Black Rose Alice, Vol. 1

By Setona Mizushiro. Released in Japan by Akita Shoten, serialized in the magazine Princess. Released in North America by Viz.

I’m usually quite fond of series that try to get by on pure mood, even if the plot is not one that reaches out and grabs me. This odd shoujo series definitely falls into that category. It’s not exactly something I would read to see what happens next – the entire time I was reading the first volume, my thoughts were “Didn’t I read this in a Kaoru Yuki title 5 years back?” – but the aesthetic is glorious and gruesome, with the corpses stacking up and anguish present on every face. It’s dark, gothic grand guignol shoujo, and marks a welcome return of Akita Shoten’s titles to out shores (as well as the author of After School Nightmare).


Most of the first volume is prologue to what we’ll be seeing from now on. One hundred years earlier, we meet Dimitri, who is not of noble blood but is possessed of a remarkable singing voice. He loves Agnieszka, a young and innocent noblewoman, but she’s betrothed to his friend Theodor, who, while he has been doing his best to advance Dimitri’s vocal career, will only go so far. It’s the sort of storyline that makes you await the inevitable tragedy, and sure enough, a runaway horse seems to kill our hero. But he’s not really dead, as it turns out that his body is now being used by Bradley, a vampire! If the plot sounds melodramatic, well, I hope you knew that when you purchased it.

This is a horror title, by the way, in case my use of the words ‘gothic’ and ‘vampire’ did not clue you in. There are many, many mass suicides about halfway through, and some grotesque shots of blood. Oh yes, and there’s the spiders, which is the way that Dimitri acquires blood after his victims have obligingly offered themselves to him. They’re supremely creepy, but also very effective at showing the horror of what Dimitri is becoming. There’s also a sexual assault, as a desperate Dimitri, who wants nothing more than to die when he hears what he has become, rapes Agnieska to try to achieve this. It doesn’t work.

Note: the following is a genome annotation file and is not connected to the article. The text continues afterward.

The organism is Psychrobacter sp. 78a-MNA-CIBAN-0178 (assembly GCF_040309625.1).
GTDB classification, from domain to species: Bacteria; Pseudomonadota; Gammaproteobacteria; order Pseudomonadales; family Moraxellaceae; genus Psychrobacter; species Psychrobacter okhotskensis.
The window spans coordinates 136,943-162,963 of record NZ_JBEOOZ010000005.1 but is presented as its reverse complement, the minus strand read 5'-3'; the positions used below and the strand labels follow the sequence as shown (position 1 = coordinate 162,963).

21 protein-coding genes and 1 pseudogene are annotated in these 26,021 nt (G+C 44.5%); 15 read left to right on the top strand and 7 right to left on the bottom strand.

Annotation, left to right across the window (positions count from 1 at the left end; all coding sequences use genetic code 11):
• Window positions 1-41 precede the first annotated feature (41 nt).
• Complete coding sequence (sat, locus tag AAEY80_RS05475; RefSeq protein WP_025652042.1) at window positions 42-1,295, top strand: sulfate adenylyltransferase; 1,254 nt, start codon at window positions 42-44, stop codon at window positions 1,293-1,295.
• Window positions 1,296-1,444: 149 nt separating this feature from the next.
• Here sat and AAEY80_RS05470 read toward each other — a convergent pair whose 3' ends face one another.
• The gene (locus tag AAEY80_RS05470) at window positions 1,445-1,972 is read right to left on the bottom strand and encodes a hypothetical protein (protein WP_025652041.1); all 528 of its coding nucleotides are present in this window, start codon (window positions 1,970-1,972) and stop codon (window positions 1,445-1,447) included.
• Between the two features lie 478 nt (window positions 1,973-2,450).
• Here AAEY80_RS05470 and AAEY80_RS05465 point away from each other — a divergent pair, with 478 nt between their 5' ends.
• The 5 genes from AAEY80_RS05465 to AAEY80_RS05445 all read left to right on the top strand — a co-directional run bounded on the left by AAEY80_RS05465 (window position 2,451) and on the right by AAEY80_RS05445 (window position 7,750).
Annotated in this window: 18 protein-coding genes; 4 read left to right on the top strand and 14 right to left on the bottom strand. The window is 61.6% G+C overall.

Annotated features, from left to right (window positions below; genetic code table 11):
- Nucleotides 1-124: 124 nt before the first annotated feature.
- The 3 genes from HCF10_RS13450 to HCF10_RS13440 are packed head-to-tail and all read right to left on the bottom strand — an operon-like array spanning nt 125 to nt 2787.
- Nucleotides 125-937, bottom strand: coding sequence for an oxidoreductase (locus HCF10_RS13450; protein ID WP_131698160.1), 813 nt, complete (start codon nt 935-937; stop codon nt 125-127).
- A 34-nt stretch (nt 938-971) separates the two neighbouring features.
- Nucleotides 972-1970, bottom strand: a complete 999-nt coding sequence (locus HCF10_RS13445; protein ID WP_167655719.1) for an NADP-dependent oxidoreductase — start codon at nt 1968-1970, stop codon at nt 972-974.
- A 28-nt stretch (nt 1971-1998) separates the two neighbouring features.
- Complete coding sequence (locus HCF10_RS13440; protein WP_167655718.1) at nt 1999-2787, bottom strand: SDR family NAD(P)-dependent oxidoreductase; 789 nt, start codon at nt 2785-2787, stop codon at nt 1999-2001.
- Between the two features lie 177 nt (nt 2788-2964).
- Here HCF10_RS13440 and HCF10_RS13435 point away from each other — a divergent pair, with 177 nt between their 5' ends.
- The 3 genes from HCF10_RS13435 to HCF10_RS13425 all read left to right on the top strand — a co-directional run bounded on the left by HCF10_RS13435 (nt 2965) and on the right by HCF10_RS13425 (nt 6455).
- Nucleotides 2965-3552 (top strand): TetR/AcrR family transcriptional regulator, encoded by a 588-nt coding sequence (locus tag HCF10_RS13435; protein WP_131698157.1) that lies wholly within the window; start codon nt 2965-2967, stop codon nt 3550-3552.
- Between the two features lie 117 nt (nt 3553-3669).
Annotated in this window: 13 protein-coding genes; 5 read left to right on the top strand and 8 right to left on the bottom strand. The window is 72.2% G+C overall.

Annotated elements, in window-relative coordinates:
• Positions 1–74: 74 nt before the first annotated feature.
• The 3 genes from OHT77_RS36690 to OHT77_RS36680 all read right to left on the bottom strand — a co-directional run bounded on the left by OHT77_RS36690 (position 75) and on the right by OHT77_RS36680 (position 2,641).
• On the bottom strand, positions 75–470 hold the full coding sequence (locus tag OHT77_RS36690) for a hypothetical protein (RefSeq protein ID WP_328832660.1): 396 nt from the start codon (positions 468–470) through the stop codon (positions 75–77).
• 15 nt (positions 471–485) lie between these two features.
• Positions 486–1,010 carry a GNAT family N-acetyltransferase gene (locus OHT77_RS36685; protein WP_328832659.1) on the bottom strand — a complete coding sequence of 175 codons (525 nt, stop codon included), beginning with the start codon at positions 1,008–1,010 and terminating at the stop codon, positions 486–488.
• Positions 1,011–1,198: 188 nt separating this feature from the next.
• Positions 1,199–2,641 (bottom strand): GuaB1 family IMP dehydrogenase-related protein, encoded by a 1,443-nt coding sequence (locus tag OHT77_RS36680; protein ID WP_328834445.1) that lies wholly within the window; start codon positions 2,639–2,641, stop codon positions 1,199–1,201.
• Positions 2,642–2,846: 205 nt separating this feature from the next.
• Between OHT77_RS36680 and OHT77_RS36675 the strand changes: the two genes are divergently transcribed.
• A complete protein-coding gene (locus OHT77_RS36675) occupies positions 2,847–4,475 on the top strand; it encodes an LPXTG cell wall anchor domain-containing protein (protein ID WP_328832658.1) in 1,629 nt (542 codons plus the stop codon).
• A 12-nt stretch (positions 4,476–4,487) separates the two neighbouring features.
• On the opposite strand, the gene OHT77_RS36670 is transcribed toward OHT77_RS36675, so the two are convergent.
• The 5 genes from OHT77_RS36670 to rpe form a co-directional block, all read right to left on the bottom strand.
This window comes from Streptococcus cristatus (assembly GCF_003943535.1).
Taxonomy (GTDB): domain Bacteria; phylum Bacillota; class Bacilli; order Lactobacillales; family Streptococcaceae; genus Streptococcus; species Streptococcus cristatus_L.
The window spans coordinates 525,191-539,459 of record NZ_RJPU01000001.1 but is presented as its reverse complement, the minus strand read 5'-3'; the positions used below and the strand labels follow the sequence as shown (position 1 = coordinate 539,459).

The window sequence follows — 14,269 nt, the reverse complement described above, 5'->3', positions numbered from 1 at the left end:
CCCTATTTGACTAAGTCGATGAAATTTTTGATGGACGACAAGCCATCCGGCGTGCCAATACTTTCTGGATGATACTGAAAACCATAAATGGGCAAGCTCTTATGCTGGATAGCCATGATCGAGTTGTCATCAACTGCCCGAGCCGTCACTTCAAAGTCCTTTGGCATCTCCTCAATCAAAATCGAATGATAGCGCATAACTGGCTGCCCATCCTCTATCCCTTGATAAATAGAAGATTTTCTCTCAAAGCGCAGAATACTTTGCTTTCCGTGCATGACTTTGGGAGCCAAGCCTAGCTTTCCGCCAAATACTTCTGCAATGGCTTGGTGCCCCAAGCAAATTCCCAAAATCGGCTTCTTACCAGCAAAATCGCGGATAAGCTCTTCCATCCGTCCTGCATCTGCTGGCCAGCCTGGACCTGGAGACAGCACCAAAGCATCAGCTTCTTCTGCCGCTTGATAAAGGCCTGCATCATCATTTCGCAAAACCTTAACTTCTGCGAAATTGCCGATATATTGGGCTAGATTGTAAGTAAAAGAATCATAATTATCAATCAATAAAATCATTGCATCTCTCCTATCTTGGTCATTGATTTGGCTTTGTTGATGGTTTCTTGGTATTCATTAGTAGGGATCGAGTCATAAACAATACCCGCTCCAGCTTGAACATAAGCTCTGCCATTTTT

The main part of the book looks like it’s set in present day Japan, and features a more prosaic teacher-student romance, which is no less forbidden and yet intoxicating than the previous one. Koya is trying to convince his teacher Azusa that she is not merely a schoolboy crush to him, and she’s trying to push him away but desperately unable to. This leads to her making quite a nasty bargain, whose effects we don’t quite see in this volume but I’ve no doubt will prove to resonate down the line. Also, Dimitri, who was so horrified at the prospect of turning evil in Vienna, seems to have warmed up to it now that he’s in Japan. Ah well.

I’m not sure that I’m the audience for this book, really. But I’m sure that there is a huge audience for it. Those who enjoyed the darker, more sensual side of Shojo Beat’s titles, and want another supernatural romance with vampires who are likely quite bad for you, won’t be able to put it down. The spiders may be horrible, but it’s the doomed yet overpowering love that will draw them in.

Did you enjoy this article? Consider supporting us.


  1. I wouldn’t really categorize Black Rose Alice as sensual. The vampire boys are pretty, yes, and they can be sexy when they want to be, but what Black Rose Alice is mainly about is the fine line between self-sacrifice and self-destruction. V2 looks like it’s setting up a reverse-harem romance, if you ignore the hints and undercurrents, but just *wait* until V3 hits you. It may look at the moment like it’s not quite your thing, but hang in there. Unless you aren’t into horror, tragedy, or spiders.

Speak Your Mind